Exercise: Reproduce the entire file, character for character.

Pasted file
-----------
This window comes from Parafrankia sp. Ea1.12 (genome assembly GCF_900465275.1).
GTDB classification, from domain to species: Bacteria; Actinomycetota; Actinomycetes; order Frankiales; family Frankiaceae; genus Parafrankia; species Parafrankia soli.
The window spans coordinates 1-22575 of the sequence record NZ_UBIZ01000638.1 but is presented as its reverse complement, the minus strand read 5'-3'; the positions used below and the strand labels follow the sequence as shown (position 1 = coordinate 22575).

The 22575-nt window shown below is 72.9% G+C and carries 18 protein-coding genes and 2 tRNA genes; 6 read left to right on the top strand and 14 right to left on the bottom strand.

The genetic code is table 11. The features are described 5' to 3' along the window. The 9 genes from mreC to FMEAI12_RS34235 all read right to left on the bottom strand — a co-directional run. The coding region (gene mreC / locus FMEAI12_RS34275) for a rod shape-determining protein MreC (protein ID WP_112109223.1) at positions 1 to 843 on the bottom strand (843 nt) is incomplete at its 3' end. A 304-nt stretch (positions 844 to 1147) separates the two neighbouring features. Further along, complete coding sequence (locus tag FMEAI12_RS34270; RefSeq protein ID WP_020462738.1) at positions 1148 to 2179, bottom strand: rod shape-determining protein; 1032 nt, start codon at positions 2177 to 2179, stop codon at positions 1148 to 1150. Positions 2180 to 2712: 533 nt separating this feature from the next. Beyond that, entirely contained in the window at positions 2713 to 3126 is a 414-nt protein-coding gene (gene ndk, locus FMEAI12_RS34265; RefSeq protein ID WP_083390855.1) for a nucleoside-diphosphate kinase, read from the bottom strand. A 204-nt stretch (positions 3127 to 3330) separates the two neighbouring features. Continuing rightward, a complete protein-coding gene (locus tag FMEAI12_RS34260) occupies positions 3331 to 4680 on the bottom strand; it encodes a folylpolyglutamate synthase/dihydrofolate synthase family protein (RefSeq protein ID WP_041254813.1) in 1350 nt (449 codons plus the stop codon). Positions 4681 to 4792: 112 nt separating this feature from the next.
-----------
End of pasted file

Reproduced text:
This window comes from Parafrankia sp. Ea1.12 (genome assembly GCF_900465275.1).
GTDB classification, from domain to species: Bacteria; Actinomycetota; Actinomycetes; order Frankiales; family Frankiaceae; genus Parafrankia; species Parafrankia soli.
The window spans coordinates 1-22575 of the sequence record NZ_UBIZ01000638.1 but is presented as its reverse complement, the minus strand read 5'-3'; the positions used below and the strand labels follow the sequence as shown (position 1 = coordinate 22575).

The 22575-nt window shown below is 72.9% G+C and carries 18 protein-coding genes and 2 tRNA genes; 6 read left to right on the top strand and 14 right to left on the bottom strand.

The genetic code is table 11. The features are described 5' to 3' along the window. The 9 genes from mreC to FMEAI12_RS34235 all read right to left on the bottom strand — a co-directional run. The coding region (gene mreC / locus FMEAI12_RS34275) for a rod shape-determining protein MreC (protein ID WP_112109223.1) at positions 1 to 843 on the bottom strand (843 nt) is incomplete at its 3' end. A 304-nt stretch (positions 844 to 1147) separates the two neighbouring features. Further along, complete coding sequence (locus tag FMEAI12_RS34270; RefSeq protein ID WP_020462738.1) at positions 1148 to 2179, bottom strand: rod shape-determining protein; 1032 nt, start codon at positions 2177 to 2179, stop codon at positions 1148 to 1150. Positions 2180 to 2712: 533 nt separating this feature from the next. Beyond that, entirely contained in the window at positions 2713 to 3126 is a 414-nt protein-coding gene (gene ndk, locus FMEAI12_RS34265; RefSeq protein ID WP_083390855.1) for a nucleoside-diphosphate kinase, read from the bottom strand. A 204-nt stretch (positions 3127 to 3330) separates the two neighbouring features. Continuing rightward, a complete protein-coding gene (locus tag FMEAI12_RS34260) occupies positions 3331 to 4680 on the bottom strand; it encodes a folylpolyglutamate synthase/dihydrofolate synthase family protein (RefSeq protein ID WP_041254813.1) in 1350 nt (449 codons plus the stop codon). Positions 4681 to 4792: 112 nt separating this feature from the next.